Archive for June, 2009

Teachers as political prisoners?

Here’s an interesting little article on what happens to teachers who aren’t allowed in the classrooms anymore due to various accusations:

700 NYC Teachers Are Paid To Do Nothing

What I love most of all about this article is how it spins to sound as if every teacher in those little rubber rooms has been wrongfully accused.

Chances are, yes, some of them have been wrongfully accused. But then again, chances are, quite a lot of them have been rightly accused, too.

Seems to me, more and more, that the public education system really isn’t about teaching kids at all anymore.

If it ever was, that is.

Artiste at work.

Question: What do you get when you cross a stuffed pig, a bin full of Bendaroos, and a mildly bored 8-year-old who’s stuck in bed with a sore throat?

artiste1

artiste2

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Answer: You get a moment when RegularMom is actually glad that RegularDad bought the kids Bendaroos.

Bendaroos used to rank in the RegularMom’s Top Five Least Favorite Toys Ever Given to the RegularKids. (Outranked only by Moon Sand, Lite Brite, and any dolls that come with shoes smaller than my 6-year-old’s pinky fingernail.) But then, my 8-year-old used them to create this Fabulous Artiste, and now I love every single piece. Even the ones stuck to the bottoms of my socks and melted into the carpets.

Vive les Bendaroos!

Breakthrough.

“Sweet tea,” said my 6-year-old, from the back of the van.

We were waiting for our “food” in the drive-through lane at McDonalds after karate. I looked at her in the rearview mirror. She was gazing through her window into the interior of the McDonalds window. There was a huge aluminum tub near the glass, with a cheery looking label on it that read: “Sweet tea.”

“Yes,” I said. “Sweet tea.”

We got our bags of “food” and drove off without further comment. She’d been doing this sort of thing on occasion since last fall, and each time, I just let it slide without making a big deal out of it. It had become a much more frequent thing by this spring, but still, it was better to not talk too much about it.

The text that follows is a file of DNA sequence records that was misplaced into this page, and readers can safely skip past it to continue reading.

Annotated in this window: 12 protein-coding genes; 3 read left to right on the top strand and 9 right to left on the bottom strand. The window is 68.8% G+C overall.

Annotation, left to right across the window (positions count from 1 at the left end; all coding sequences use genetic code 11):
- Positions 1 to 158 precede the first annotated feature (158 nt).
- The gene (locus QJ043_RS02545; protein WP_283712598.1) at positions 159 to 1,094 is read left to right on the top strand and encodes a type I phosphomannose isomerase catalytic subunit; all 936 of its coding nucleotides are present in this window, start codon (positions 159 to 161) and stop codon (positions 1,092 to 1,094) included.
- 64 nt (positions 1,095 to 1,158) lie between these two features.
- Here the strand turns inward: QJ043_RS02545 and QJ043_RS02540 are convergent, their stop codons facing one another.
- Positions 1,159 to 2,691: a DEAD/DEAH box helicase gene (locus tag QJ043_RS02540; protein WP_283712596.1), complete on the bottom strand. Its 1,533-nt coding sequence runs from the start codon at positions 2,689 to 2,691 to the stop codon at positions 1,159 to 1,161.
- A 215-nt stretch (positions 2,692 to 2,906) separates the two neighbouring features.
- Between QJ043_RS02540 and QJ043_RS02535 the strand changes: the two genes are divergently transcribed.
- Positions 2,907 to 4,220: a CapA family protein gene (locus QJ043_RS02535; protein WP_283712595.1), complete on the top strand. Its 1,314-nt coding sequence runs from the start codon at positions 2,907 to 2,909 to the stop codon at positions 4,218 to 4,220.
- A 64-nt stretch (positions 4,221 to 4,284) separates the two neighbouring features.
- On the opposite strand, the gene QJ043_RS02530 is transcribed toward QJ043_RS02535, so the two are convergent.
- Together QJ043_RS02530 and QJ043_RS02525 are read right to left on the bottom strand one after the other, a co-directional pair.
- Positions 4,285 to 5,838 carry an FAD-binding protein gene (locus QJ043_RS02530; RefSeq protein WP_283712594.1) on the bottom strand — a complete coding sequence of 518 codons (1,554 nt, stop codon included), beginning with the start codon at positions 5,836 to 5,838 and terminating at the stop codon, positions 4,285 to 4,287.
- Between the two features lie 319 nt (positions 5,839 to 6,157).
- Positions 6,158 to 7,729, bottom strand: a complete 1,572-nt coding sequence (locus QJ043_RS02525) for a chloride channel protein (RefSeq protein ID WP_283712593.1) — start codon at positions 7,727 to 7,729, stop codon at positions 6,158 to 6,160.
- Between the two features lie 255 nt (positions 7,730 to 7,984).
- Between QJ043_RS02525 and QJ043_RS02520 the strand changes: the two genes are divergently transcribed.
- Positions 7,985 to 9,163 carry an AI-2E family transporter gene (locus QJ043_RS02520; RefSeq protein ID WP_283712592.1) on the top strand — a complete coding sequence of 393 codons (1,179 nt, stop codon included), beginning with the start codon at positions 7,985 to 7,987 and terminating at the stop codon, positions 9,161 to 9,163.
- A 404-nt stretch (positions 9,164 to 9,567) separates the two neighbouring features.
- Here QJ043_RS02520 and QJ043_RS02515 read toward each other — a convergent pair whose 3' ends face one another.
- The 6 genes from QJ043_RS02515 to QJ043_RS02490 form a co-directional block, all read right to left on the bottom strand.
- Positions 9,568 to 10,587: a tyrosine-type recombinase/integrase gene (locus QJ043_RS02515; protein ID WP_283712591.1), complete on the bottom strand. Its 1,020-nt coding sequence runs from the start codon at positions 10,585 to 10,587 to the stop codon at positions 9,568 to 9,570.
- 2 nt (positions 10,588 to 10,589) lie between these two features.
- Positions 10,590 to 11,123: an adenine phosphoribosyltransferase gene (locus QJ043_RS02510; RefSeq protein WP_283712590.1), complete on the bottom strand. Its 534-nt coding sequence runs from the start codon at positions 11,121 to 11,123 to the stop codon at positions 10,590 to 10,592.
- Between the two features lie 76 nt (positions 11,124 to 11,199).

Lest we jinx it, or something.

That was two or three weeks ago. The beginning of her breakthrough. Each day after that one, she’d accidentally, automatically read something, at least a dozen times. A store sign, a book title, food labels, all of it began to snowball. Within a week, she was automatically figuring out suffixes and two and three syllable words. Which we haven’t even gotten to in her primer yet.

And primer? Yeah. Now she loves it. She wishes we could do two lessons a day. She counts the numbers of sentences in each story in her primer and cheers for the longer ones. She sits quietly, reads the words with a smile on her face, and eventhough she still squirms when she can’t figure it out and I have to help her, she gets through it without any tantrums.

She’s upstairs right now in bed, with a dim light and a copy of the complete collection of Dick and Jane. Once she’s blown through that, there’s the complete collection of Biscuit stories waiting on the shelf. In six months she’ll be wandering around with an apple and a copy of Black Beauty and I’ll have to tell her to stop reading when she’s walking. Or to stop reading in the dark.

I need to seriously re-think my library schedule.

What a long haul it’s been, teaching her to read this year. We struggled all winter over it, after the newness of it had worn off and it became the hardest of all her work, her only absolutely REQUIRED subject. How many mornings when we both gritted our teeth and growled at each other. And sometimes, we cried over it. She wailed for all the world to hear. I sniffled quietly alone late at night, wondering how long we’d be able to go on like that.

And with two little words at the drive-through, it all began to change.

Remember that scene in Apollo 13, near the end, when the Gary Sinise character finally figured out the re-entry plan? Remember how quiet it was, and they were all watching that Amps needle to see if it would jump into the red, and it hovered right there at the mighty edge, and that scientist guy said: “Is your computer up?” And Gary Sinise was all: “Yeah, it’s up. Did I go over?” And the scientist guy said: “I think we got it, buddy.” And then Gary Sinise sort of collapsed in an exhausted heap in the simulator, and how the trumpet-music in the background went duh-duh-duh-duh-DUH!!!!! in that uber-dramatic way?

Remember that?

Yeah… hitting the breakthrough is Just Like THAT. With the trumpet music and everything. So, if you find yourself in THAT PLACE someday, the place that you get bogged down into, when primer seems like a struggle that will NEVER FREEKING END? Hang in there. The breakthrough is coming. And it’s AWESOME.

Sweet tea, she said to me.

There’s nothing sweeter.


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